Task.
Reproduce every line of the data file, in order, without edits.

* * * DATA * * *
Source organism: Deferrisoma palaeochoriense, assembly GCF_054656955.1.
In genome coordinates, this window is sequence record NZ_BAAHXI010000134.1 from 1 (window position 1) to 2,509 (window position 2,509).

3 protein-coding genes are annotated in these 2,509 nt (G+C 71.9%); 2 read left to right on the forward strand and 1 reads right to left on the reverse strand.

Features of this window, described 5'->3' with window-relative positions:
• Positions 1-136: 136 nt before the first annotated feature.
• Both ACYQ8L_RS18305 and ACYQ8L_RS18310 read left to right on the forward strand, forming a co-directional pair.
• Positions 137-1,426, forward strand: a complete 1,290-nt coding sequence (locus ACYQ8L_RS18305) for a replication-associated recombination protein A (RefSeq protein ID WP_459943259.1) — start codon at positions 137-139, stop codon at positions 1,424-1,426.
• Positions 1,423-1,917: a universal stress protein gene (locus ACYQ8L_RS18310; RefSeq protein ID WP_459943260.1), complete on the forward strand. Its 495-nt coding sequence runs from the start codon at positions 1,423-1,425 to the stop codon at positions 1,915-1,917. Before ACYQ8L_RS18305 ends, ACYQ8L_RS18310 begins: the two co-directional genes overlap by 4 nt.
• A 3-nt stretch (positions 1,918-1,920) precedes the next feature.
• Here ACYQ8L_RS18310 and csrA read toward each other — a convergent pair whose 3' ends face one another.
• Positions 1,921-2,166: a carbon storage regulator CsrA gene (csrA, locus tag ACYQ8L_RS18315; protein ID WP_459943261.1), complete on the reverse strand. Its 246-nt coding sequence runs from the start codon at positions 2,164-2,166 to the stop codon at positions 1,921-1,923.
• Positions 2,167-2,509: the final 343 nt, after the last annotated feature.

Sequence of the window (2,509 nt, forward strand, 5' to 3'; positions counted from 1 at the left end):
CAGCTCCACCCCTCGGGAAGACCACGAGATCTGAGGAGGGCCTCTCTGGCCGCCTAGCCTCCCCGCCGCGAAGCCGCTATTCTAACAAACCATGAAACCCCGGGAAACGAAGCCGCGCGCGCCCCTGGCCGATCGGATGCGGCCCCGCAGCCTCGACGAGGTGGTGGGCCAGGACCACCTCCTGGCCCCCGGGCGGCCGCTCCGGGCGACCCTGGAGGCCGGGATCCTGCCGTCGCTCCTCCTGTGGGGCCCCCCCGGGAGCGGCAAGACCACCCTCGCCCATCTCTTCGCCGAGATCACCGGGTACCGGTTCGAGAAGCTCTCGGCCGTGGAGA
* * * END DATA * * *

Source organism: Deferrisoma palaeochoriense, assembly GCF_054656955.1.
In genome coordinates, this window is sequence record NZ_BAAHXI010000134.1 from 1 (window position 1) to 2,509 (window position 2,509).

3 protein-coding genes are annotated in these 2,509 nt (G+C 71.9%); 2 read left to right on the forward strand and 1 reads right to left on the reverse strand.

Features of this window, described 5'->3' with window-relative positions:
• Positions 1-136: 136 nt before the first annotated feature.
• Both ACYQ8L_RS18305 and ACYQ8L_RS18310 read left to right on the forward strand, forming a co-directional pair.
• Positions 137-1,426, forward strand: a complete 1,290-nt coding sequence (locus ACYQ8L_RS18305) for a replication-associated recombination protein A (RefSeq protein ID WP_459943259.1) — start codon at positions 137-139, stop codon at positions 1,424-1,426.
• Positions 1,423-1,917: a universal stress protein gene (locus ACYQ8L_RS18310; RefSeq protein ID WP_459943260.1), complete on the forward strand. Its 495-nt coding sequence runs from the start codon at positions 1,423-1,425 to the stop codon at positions 1,915-1,917. Before ACYQ8L_RS18305 ends, ACYQ8L_RS18310 begins: the two co-directional genes overlap by 4 nt.
• A 3-nt stretch (positions 1,918-1,920) precedes the next feature.
• Here ACYQ8L_RS18310 and csrA read toward each other — a convergent pair whose 3' ends face one another.
• Positions 1,921-2,166: a carbon storage regulator CsrA gene (csrA, locus tag ACYQ8L_RS18315; protein ID WP_459943261.1), complete on the reverse strand. Its 246-nt coding sequence runs from the start codon at positions 2,164-2,166 to the stop codon at positions 1,921-1,923.
• Positions 2,167-2,509: the final 343 nt, after the last annotated feature.

Sequence of the window (2,509 nt, forward strand, 5' to 3'; positions counted from 1 at the left end):
CAGCTCCACCCCTCGGGAAGACCACGAGATCTGAGGAGGGCCTCTCTGGCCGCCTAGCCTCCCCGCCGCGAAGCCGCTATTCTAACAAACCATGAAACCCCGGGAAACGAAGCCGCGCGCGCCCCTGGCCGATCGGATGCGGCCCCGCAGCCTCGACGAGGTGGTGGGCCAGGACCACCTCCTGGCCCCCGGGCGGCCGCTCCGGGCGACCCTGGAGGCCGGGATCCTGCCGTCGCTCCTCCTGTGGGGCCCCCCCGGGAGCGGCAAGACCACCCTCGCCCATCTCTTCGCCGAGATCACCGGGTACCGGTTCGAGAAGCTCTCGGCCGTGGAGA